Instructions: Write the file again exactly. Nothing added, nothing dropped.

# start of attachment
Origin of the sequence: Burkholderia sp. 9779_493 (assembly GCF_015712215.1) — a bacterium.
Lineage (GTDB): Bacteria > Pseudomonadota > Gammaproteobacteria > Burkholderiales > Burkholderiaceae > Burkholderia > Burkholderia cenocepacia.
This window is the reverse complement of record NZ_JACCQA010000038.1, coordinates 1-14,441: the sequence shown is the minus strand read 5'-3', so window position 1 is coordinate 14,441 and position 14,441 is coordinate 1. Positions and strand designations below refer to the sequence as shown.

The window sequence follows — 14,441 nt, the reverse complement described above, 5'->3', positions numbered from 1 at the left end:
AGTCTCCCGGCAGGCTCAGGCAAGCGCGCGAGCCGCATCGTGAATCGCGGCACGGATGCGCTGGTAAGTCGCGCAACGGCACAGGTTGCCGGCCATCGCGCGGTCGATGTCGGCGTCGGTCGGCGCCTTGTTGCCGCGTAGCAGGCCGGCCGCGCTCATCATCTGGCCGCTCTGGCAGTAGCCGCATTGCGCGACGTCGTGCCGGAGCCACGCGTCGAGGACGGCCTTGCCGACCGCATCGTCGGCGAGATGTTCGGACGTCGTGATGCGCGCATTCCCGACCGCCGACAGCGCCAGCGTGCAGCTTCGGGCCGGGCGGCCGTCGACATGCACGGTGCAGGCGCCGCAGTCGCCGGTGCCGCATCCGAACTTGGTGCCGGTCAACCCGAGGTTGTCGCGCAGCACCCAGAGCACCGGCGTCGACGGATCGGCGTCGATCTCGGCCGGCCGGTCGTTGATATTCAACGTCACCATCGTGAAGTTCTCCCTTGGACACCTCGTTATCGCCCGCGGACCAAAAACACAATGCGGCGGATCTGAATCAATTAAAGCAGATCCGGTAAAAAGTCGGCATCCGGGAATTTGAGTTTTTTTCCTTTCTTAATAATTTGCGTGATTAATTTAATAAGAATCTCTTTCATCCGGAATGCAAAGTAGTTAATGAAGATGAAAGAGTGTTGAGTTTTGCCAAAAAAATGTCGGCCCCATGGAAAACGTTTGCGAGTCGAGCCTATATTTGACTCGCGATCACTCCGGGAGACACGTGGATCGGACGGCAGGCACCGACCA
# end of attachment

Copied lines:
Origin of the sequence: Burkholderia sp. 9779_493 (assembly GCF_015712215.1) — a bacterium.
Lineage (GTDB): Bacteria > Pseudomonadota > Gammaproteobacteria > Burkholderiales > Burkholderiaceae > Burkholderia > Burkholderia cenocepacia.
This window is the reverse complement of record NZ_JACCQA010000038.1, coordinates 1-14,441: the sequence shown is the minus strand read 5'-3', so window position 1 is coordinate 14,441 and position 14,441 is coordinate 1. Positions and strand designations below refer to the sequence as shown.

The window sequence follows — 14,441 nt, the reverse complement described above, 5'->3', positions numbered from 1 at the left end:
AGTCTCCCGGCAGGCTCAGGCAAGCGCGCGAGCCGCATCGTGAATCGCGGCACGGATGCGCTGGTAAGTCGCGCAACGGCACAGGTTGCCGGCCATCGCGCGGTCGATGTCGGCGTCGGTCGGCGCCTTGTTGCCGCGTAGCAGGCCGGCCGCGCTCATCATCTGGCCGCTCTGGCAGTAGCCGCATTGCGCGACGTCGTGCCGGAGCCACGCGTCGAGGACGGCCTTGCCGACCGCATCGTCGGCGAGATGTTCGGACGTCGTGATGCGCGCATTCCCGACCGCCGACAGCGCCAGCGTGCAGCTTCGGGCCGGGCGGCCGTCGACATGCACGGTGCAGGCGCCGCAGTCGCCGGTGCCGCATCCGAACTTGGTGCCGGTCAACCCGAGGTTGTCGCGCAGCACCCAGAGCACCGGCGTCGACGGATCGGCGTCGATCTCGGCCGGCCGGTCGTTGATATTCAACGTCACCATCGTGAAGTTCTCCCTTGGACACCTCGTTATCGCCCGCGGACCAAAAACACAATGCGGCGGATCTGAATCAATTAAAGCAGATCCGGTAAAAAGTCGGCATCCGGGAATTTGAGTTTTTTTCCTTTCTTAATAATTTGCGTGATTAATTTAATAAGAATCTCTTTCATCCGGAATGCAAAGTAGTTAATGAAGATGAAAGAGTGTTGAGTTTTGCCAAAAAAATGTCGGCCCCATGGAAAACGTTTGCGAGTCGAGCCTATATTTGACTCGCGATCACTCCGGGAGACACGTGGATCGGACGGCAGGCACCGACCA